at the University of Maryland. He worked in the biosensors group at
the Bendix Advanced Technology Center in Columbia.
Moving to Princeton in 1981, Montemarano had a four-year stint with
PA Technology, working on biosensors and machine vision and helping
to start the United States biotechnology consulting practice there.
"Back then, I was working on the technologies that are converging
now," he says. He went to the New Jersey Commission on Science
and Technology in 1986 as associate director for science, and he
to establish the "advance technical center" concept and the
bridge loan program. Since 1994 he has been industrial liaison at
"Princeton University had, for many years, been in an a
position," says Tony Warren, former chief executive of PA
(now PA Consulting Group on Enterprise Drive). "It needed someone
like Joe, who was willing to do the crossover between the technology
and the business world. He is clearly a catalyst for a change that
was long overdue."
"My background facilitates the ability to respond to the direction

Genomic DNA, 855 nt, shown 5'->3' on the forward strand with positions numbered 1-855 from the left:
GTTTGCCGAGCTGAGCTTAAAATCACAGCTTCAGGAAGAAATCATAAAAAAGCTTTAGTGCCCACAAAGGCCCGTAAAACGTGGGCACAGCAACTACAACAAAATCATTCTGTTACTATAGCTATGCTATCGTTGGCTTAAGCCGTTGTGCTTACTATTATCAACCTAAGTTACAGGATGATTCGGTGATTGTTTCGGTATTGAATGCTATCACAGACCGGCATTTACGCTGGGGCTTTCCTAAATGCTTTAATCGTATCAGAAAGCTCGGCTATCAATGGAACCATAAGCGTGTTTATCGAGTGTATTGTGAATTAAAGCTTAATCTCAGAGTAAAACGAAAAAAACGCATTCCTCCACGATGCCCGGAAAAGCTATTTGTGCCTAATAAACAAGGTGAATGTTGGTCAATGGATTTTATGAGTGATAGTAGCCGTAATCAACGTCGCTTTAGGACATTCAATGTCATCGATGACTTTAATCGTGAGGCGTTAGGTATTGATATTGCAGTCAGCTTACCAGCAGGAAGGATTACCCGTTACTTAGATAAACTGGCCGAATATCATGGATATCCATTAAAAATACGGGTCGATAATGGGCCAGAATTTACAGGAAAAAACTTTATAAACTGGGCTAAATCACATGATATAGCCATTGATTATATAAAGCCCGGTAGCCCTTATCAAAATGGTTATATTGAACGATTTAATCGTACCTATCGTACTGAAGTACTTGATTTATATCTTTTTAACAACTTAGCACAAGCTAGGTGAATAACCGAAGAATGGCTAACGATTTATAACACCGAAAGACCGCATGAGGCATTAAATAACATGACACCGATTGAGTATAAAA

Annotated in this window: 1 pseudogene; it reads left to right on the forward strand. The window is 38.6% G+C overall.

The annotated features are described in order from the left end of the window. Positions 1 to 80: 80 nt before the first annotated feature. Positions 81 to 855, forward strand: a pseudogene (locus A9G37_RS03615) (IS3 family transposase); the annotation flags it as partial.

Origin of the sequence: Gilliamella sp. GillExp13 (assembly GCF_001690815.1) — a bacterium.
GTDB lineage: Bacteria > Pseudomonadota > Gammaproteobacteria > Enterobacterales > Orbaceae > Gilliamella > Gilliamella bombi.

that was set for POEM, initially by Steve Forrest and then by Jim
Sturm, and in some sense by what the funding sources are
says Montemarano. "It comes easily to me, because I was working
at the convergence of biology and computer science 20 years ago."
The seed for university licensing was planted in 1980 with the federal
Bayh-Dole Act. Before that legislation, if a researcher came up with
an invention after receiving federal funding then the government owned
the invention. The act made it possible for universities to own
even those developed with government funds. That’s when licensing
offices began to sprout up.
At Princeton’s Office of Technology Licensing and Intellectual
John Ritter is director of patents and licensing. Although the
Institute group is "our biggest source of invention
Ritter says, "we license technology from many other departments,
including computer science, chemistry, molecular biology, and
and chemical engineering." Ritter estimates that the number of
companies licensed to manufacture technology generated by Princeton
researchers is 16 to 25 per year and that more than 40 licenses are